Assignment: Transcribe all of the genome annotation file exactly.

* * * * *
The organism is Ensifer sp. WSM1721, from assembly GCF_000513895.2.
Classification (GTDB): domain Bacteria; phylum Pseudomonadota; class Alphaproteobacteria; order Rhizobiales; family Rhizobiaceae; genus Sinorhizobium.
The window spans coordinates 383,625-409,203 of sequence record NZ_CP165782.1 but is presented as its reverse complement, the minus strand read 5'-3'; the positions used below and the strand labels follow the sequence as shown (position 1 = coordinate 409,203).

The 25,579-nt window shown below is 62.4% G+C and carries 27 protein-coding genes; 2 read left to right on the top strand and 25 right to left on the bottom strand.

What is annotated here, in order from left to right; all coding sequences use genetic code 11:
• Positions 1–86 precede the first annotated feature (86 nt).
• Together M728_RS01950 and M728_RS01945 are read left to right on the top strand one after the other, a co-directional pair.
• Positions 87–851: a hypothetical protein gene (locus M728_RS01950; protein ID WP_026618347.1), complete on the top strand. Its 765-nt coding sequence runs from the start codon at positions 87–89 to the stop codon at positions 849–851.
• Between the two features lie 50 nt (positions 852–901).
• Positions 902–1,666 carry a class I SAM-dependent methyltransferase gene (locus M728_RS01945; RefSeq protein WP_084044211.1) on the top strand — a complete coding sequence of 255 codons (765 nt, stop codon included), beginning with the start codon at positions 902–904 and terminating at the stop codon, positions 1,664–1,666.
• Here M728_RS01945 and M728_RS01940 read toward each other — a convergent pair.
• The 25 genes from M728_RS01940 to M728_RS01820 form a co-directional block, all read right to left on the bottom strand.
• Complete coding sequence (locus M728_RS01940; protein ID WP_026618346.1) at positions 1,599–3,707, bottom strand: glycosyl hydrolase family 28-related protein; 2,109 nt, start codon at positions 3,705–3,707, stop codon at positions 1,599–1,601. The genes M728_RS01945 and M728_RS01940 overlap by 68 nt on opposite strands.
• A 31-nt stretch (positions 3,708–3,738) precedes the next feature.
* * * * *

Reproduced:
The organism is Ensifer sp. WSM1721, from assembly GCF_000513895.2.
Classification (GTDB): domain Bacteria; phylum Pseudomonadota; class Alphaproteobacteria; order Rhizobiales; family Rhizobiaceae; genus Sinorhizobium.
The window spans coordinates 383,625-409,203 of sequence record NZ_CP165782.1 but is presented as its reverse complement, the minus strand read 5'-3'; the positions used below and the strand labels follow the sequence as shown (position 1 = coordinate 409,203).

The 25,579-nt window shown below is 62.4% G+C and carries 27 protein-coding genes; 2 read left to right on the top strand and 25 right to left on the bottom strand.

What is annotated here, in order from left to right; all coding sequences use genetic code 11:
• Positions 1–86 precede the first annotated feature (86 nt).
• Together M728_RS01950 and M728_RS01945 are read left to right on the top strand one after the other, a co-directional pair.
• Positions 87–851: a hypothetical protein gene (locus M728_RS01950; protein ID WP_026618347.1), complete on the top strand. Its 765-nt coding sequence runs from the start codon at positions 87–89 to the stop codon at positions 849–851.
• Between the two features lie 50 nt (positions 852–901).
• Positions 902–1,666 carry a class I SAM-dependent methyltransferase gene (locus M728_RS01945; RefSeq protein WP_084044211.1) on the top strand — a complete coding sequence of 255 codons (765 nt, stop codon included), beginning with the start codon at positions 902–904 and terminating at the stop codon, positions 1,664–1,666.
• Here M728_RS01945 and M728_RS01940 read toward each other — a convergent pair.
• The 25 genes from M728_RS01940 to M728_RS01820 form a co-directional block, all read right to left on the bottom strand.
• Complete coding sequence (locus M728_RS01940; protein ID WP_026618346.1) at positions 1,599–3,707, bottom strand: glycosyl hydrolase family 28-related protein; 2,109 nt, start codon at positions 3,705–3,707, stop codon at positions 1,599–1,601. The genes M728_RS01945 and M728_RS01940 overlap by 68 nt on opposite strands.
• A 31-nt stretch (positions 3,708–3,738) precedes the next feature.